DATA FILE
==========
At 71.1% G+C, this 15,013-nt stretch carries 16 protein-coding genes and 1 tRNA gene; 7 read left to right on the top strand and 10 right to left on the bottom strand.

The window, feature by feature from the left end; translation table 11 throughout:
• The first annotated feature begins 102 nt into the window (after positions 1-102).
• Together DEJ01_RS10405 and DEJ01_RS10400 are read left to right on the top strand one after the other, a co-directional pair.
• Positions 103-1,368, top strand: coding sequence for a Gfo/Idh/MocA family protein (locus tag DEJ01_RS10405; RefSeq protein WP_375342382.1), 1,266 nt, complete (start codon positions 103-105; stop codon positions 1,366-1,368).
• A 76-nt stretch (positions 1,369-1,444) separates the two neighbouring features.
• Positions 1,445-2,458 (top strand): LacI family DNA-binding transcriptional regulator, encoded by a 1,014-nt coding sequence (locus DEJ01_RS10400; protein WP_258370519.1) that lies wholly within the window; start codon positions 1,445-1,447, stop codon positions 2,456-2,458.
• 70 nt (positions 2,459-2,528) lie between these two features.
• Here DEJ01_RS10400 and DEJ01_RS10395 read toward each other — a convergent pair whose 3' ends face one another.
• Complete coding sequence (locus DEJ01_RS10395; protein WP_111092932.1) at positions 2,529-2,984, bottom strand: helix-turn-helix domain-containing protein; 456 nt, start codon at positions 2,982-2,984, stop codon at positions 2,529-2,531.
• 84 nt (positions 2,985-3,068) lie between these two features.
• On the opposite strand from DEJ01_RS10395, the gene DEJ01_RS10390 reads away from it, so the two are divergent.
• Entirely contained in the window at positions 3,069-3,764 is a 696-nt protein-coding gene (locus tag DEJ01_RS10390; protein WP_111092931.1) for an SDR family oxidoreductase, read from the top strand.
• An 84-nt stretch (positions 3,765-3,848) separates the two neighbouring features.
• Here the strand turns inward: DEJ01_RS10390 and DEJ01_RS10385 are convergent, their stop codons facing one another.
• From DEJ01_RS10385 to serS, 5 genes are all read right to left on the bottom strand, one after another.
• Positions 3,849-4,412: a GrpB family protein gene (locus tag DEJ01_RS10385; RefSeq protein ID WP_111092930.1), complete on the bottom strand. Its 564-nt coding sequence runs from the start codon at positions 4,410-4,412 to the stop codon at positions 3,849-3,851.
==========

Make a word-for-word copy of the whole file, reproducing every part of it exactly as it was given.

At 71.1% G+C, this 15,013-nt stretch carries 16 protein-coding genes and 1 tRNA gene; 7 read left to right on the top strand and 10 right to left on the bottom strand.

The window, feature by feature from the left end; translation table 11 throughout:
• The first annotated feature begins 102 nt into the window (after positions 1-102).
• Together DEJ01_RS10405 and DEJ01_RS10400 are read left to right on the top strand one after the other, a co-directional pair.
• Positions 103-1,368, top strand: coding sequence for a Gfo/Idh/MocA family protein (locus tag DEJ01_RS10405; RefSeq protein WP_375342382.1), 1,266 nt, complete (start codon positions 103-105; stop codon positions 1,366-1,368).
• A 76-nt stretch (positions 1,369-1,444) separates the two neighbouring features.
• Positions 1,445-2,458 (top strand): LacI family DNA-binding transcriptional regulator, encoded by a 1,014-nt coding sequence (locus DEJ01_RS10400; protein WP_258370519.1) that lies wholly within the window; start codon positions 1,445-1,447, stop codon positions 2,456-2,458.
• 70 nt (positions 2,459-2,528) lie between these two features.
• Here DEJ01_RS10400 and DEJ01_RS10395 read toward each other — a convergent pair whose 3' ends face one another.
• Complete coding sequence (locus DEJ01_RS10395; protein WP_111092932.1) at positions 2,529-2,984, bottom strand: helix-turn-helix domain-containing protein; 456 nt, start codon at positions 2,982-2,984, stop codon at positions 2,529-2,531.
• 84 nt (positions 2,985-3,068) lie between these two features.
• On the opposite strand from DEJ01_RS10395, the gene DEJ01_RS10390 reads away from it, so the two are divergent.
• Entirely contained in the window at positions 3,069-3,764 is a 696-nt protein-coding gene (locus tag DEJ01_RS10390; protein WP_111092931.1) for an SDR family oxidoreductase, read from the top strand.
• An 84-nt stretch (positions 3,765-3,848) separates the two neighbouring features.
• Here the strand turns inward: DEJ01_RS10390 and DEJ01_RS10385 are convergent, their stop codons facing one another.
• From DEJ01_RS10385 to serS, 5 genes are all read right to left on the bottom strand, one after another.
• Positions 3,849-4,412: a GrpB family protein gene (locus tag DEJ01_RS10385; RefSeq protein ID WP_111092930.1), complete on the bottom strand. Its 564-nt coding sequence runs from the start codon at positions 4,410-4,412 to the stop codon at positions 3,849-3,851.